I really have a thing for vermouth. And it’s not ALL about the cocktails. I use it loads in cooking too — last night to deglaze a skillet after pan-frying steaks, sometimes splashed in a pan of braising greens, and I pour a swig or two into the roasting pan about halfway through roasting chicken. I go through so much dry vermouth, I’ve taken to buying two bottles at a time, and my husband and I are trying to figure out where we can start buying it by the case.
So this love of vermouth is nothing new, but was reinforced this morning when I finally decided to conquer the pile of clippings/notes/emails/etc. that has been living alongside my computer for too many months. (If I were the type to make resolutions, one this year would be to not let the piles win!) In that randomness I found not only one page pulled from Saveur magazine’s Jan/Feb 2008 issue, but also a page pulled from the same issue of 2007. The magazine starts off each year with “The Saveur 100” list of notable, delicious, quirky, helpful, inspiring, etc. items of interest. The 2009 issue just landed as well, with a special focus on home-cook oriented items. I’ll digest that soon and pass along any favorite items of note.
In 2007, it’s item #30 that caught my attention, titled “the return of the thinking person’s cocktail.” “Instead of vodka, think gin,” the blurb mentions, “instead of Sex and the City‘s Carrie Bradshaw, think William Powell in The Thin Man.” Amen on both counts.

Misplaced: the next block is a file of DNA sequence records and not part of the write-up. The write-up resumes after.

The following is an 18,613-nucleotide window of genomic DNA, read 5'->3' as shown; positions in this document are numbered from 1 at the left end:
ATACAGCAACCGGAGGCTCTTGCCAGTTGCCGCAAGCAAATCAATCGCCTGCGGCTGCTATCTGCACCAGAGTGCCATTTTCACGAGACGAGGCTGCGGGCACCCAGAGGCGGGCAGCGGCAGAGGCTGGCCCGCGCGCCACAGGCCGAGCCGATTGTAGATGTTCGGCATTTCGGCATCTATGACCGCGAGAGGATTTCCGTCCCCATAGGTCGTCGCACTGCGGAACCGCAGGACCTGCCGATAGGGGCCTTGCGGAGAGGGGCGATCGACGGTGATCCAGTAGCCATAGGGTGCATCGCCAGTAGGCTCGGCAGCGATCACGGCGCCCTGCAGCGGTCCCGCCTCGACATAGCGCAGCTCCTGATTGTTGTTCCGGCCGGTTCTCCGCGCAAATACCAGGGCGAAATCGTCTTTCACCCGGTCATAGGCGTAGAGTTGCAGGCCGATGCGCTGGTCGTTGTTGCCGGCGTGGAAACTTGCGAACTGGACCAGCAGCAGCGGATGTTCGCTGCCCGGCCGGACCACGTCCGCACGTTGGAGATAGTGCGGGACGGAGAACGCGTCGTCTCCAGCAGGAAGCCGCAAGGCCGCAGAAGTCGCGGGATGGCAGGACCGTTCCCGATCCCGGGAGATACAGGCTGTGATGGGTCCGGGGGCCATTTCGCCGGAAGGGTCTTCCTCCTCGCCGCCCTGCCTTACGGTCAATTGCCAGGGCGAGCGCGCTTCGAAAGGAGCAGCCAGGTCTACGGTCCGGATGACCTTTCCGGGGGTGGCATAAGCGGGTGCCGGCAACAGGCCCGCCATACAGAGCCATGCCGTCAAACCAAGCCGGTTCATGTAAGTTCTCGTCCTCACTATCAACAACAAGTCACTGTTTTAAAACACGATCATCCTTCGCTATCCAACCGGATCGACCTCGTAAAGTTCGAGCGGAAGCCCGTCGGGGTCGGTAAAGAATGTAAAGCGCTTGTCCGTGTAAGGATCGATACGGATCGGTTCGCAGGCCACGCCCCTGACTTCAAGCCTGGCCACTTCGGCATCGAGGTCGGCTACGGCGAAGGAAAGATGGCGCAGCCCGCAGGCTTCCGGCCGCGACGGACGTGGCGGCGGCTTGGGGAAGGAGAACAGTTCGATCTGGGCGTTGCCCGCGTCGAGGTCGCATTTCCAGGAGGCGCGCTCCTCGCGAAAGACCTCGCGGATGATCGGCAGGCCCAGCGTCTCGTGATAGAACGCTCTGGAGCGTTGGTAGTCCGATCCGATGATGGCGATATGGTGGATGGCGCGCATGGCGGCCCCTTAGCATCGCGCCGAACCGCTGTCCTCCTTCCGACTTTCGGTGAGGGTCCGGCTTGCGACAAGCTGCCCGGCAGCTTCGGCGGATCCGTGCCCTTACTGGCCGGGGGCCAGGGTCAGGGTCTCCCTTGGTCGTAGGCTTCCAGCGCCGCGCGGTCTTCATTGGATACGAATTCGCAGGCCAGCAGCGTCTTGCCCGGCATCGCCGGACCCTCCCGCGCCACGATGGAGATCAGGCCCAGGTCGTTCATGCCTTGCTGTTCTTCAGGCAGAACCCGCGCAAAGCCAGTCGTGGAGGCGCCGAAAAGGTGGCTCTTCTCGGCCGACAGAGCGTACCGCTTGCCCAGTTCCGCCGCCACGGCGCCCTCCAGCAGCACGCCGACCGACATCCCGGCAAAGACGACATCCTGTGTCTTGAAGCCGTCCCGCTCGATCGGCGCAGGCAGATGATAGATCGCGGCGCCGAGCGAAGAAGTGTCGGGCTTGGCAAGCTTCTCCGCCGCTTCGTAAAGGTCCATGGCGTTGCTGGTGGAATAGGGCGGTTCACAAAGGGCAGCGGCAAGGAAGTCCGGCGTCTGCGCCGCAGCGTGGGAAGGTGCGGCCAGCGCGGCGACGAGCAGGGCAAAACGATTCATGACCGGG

The item features a cocktail from Audrey Saunders, owner of New York City’s Pegu Club, who spoke on my panel about gin’s renaissance at a culinary conference a couple of years ago. A variation on the martini, this blend of gin and vermouth she calls the “Fitty-Fitty” as the two show up in equal proportion — a polar opposite from the common “dryer is better” approach that calls for a mere whisper, a drop or two of vermouth. She stirs the gin and vermouth on ice, with a dash of orange bitters (I am currently enamored with the Fee Brothers grapefruit bitters, which I plan to try this with later tonight!), then strains into a glass and garnishes with a twist of lemon.
From the 2008 edition of The List, it was #52 I clipped, “the most versatile cooking wine,” featuring my longtime pal: a bottle of Noilly Prat dry vermouth. Dry vermouth has the acidic character you’re often looking for in a white wine to cook with, with added flavor, body and character from the herbs and spices that are infused into the wine base. The recipe they include here is a sort of oven-poached sole, with dry vermouth, minced shallot, dots of butter, a little clam juice and water, topped with buttered parchment before baking.
Back to cocktails, I’m not sure where I picked this up — but on occasion I’ll pour equal parts dry and sweet vermouth over ice, add a couple drops of orange bitters, a twist of orange zest and sip slowly at the end of a long day. Not as strong as a gin- or bourbon-based cocktail, this combo has a mellow, balanced flavor that hits just the right note for me on some evenings. Top-quality vermouth will make all the different. The mere thought is inspiring me to do more research into the artisan vermouths that are coming on radar, such as Vya.